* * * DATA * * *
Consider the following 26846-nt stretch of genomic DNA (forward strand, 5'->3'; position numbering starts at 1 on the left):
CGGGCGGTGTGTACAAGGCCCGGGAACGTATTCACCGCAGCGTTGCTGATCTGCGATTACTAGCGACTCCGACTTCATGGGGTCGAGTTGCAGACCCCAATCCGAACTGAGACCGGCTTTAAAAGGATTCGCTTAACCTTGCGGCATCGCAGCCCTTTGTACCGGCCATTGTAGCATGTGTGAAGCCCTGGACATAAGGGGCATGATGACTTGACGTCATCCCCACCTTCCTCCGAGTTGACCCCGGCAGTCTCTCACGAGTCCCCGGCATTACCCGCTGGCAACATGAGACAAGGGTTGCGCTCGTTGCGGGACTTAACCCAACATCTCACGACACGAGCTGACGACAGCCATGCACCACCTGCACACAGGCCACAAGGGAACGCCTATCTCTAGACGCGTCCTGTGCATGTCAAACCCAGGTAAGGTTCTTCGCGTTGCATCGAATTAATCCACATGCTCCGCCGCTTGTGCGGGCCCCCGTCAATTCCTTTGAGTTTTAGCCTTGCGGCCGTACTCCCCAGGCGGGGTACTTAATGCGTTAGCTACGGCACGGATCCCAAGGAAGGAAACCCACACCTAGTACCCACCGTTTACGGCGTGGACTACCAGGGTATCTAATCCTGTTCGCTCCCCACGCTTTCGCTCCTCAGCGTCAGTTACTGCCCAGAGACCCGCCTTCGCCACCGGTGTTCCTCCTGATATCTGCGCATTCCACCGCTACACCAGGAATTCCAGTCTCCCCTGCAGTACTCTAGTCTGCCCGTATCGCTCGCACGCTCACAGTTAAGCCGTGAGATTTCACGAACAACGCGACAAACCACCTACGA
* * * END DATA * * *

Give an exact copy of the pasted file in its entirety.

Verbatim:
Consider the following 26846-nt stretch of genomic DNA (forward strand, 5'->3'; position numbering starts at 1 on the left):
CGGGCGGTGTGTACAAGGCCCGGGAACGTATTCACCGCAGCGTTGCTGATCTGCGATTACTAGCGACTCCGACTTCATGGGGTCGAGTTGCAGACCCCAATCCGAACTGAGACCGGCTTTAAAAGGATTCGCTTAACCTTGCGGCATCGCAGCCCTTTGTACCGGCCATTGTAGCATGTGTGAAGCCCTGGACATAAGGGGCATGATGACTTGACGTCATCCCCACCTTCCTCCGAGTTGACCCCGGCAGTCTCTCACGAGTCCCCGGCATTACCCGCTGGCAACATGAGACAAGGGTTGCGCTCGTTGCGGGACTTAACCCAACATCTCACGACACGAGCTGACGACAGCCATGCACCACCTGCACACAGGCCACAAGGGAACGCCTATCTCTAGACGCGTCCTGTGCATGTCAAACCCAGGTAAGGTTCTTCGCGTTGCATCGAATTAATCCACATGCTCCGCCGCTTGTGCGGGCCCCCGTCAATTCCTTTGAGTTTTAGCCTTGCGGCCGTACTCCCCAGGCGGGGTACTTAATGCGTTAGCTACGGCACGGATCCCAAGGAAGGAAACCCACACCTAGTACCCACCGTTTACGGCGTGGACTACCAGGGTATCTAATCCTGTTCGCTCCCCACGCTTTCGCTCCTCAGCGTCAGTTACTGCCCAGAGACCCGCCTTCGCCACCGGTGTTCCTCCTGATATCTGCGCATTCCACCGCTACACCAGGAATTCCAGTCTCCCCTGCAGTACTCTAGTCTGCCCGTATCGCTCGCACGCTCACAGTTAAGCCGTGAGATTTCACGAACAACGCGACAAACCACCTACGA